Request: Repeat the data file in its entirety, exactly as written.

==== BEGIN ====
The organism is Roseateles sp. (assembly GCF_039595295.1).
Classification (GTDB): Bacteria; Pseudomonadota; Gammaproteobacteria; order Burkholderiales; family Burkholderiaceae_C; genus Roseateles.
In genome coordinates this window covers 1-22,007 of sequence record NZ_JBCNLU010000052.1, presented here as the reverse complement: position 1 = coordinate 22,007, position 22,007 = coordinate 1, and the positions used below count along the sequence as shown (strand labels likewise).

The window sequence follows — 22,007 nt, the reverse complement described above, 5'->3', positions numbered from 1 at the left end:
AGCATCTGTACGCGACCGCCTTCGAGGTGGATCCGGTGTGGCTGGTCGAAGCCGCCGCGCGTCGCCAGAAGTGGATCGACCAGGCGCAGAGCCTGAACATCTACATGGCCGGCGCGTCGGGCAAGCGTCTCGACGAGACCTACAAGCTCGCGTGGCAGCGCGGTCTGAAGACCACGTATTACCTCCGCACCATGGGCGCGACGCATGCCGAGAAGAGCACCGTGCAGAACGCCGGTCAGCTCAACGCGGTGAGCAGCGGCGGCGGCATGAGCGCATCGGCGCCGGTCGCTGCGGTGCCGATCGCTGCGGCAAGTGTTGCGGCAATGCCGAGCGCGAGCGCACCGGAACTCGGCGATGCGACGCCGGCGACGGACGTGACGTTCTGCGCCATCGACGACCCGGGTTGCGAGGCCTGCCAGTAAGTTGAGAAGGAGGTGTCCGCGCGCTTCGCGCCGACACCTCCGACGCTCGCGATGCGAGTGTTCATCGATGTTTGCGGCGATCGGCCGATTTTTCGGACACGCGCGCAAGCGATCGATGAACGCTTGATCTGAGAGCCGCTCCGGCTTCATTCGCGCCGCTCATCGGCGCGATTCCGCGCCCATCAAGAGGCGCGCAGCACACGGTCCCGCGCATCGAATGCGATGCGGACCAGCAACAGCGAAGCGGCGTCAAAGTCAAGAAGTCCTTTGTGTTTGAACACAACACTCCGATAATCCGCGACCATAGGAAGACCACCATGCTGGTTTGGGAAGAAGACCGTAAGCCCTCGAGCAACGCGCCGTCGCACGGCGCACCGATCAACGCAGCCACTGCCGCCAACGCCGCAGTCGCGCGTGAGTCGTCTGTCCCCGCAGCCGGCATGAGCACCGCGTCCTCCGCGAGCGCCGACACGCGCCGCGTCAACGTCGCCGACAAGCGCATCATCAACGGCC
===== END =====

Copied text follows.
The organism is Roseateles sp. (assembly GCF_039595295.1).
Classification (GTDB): Bacteria; Pseudomonadota; Gammaproteobacteria; order Burkholderiales; family Burkholderiaceae_C; genus Roseateles.
In genome coordinates this window covers 1-22,007 of sequence record NZ_JBCNLU010000052.1, presented here as the reverse complement: position 1 = coordinate 22,007, position 22,007 = coordinate 1, and the positions used below count along the sequence as shown (strand labels likewise).

The window sequence follows — 22,007 nt, the reverse complement described above, 5'->3', positions numbered from 1 at the left end:
AGCATCTGTACGCGACCGCCTTCGAGGTGGATCCGGTGTGGCTGGTCGAAGCCGCCGCGCGTCGCCAGAAGTGGATCGACCAGGCGCAGAGCCTGAACATCTACATGGCCGGCGCGTCGGGCAAGCGTCTCGACGAGACCTACAAGCTCGCGTGGCAGCGCGGTCTGAAGACCACGTATTACCTCCGCACCATGGGCGCGACGCATGCCGAGAAGAGCACCGTGCAGAACGCCGGTCAGCTCAACGCGGTGAGCAGCGGCGGCGGCATGAGCGCATCGGCGCCGGTCGCTGCGGTGCCGATCGCTGCGGCAAGTGTTGCGGCAATGCCGAGCGCGAGCGCACCGGAACTCGGCGATGCGACGCCGGCGACGGACGTGACGTTCTGCGCCATCGACGACCCGGGTTGCGAGGCCTGCCAGTAAGTTGAGAAGGAGGTGTCCGCGCGCTTCGCGCCGACACCTCCGACGCTCGCGATGCGAGTGTTCATCGATGTTTGCGGCGATCGGCCGATTTTTCGGACACGCGCGCAAGCGATCGATGAACGCTTGATCTGAGAGCCGCTCCGGCTTCATTCGCGCCGCTCATCGGCGCGATTCCGCGCCCATCAAGAGGCGCGCAGCACACGGTCCCGCGCATCGAATGCGATGCGGACCAGCAACAGCGAAGCGGCGTCAAAGTCAAGAAGTCCTTTGTGTTTGAACACAACACTCCGATAATCCGCGACCATAGGAAGACCACCATGCTGGTTTGGGAAGAAGACCGTAAGCCCTCGAGCAACGCGCCGTCGCACGGCGCACCGATCAACGCAGCCACTGCCGCCAACGCCGCAGTCGCGCGTGAGTCGTCTGTCCCCGCAGCCGGCATGAGCACCGCGTCCTCCGCGAGCGCCGACACGCGCCGCGTCAACGTCGCCGACAAGCGCATCATCAACGGCC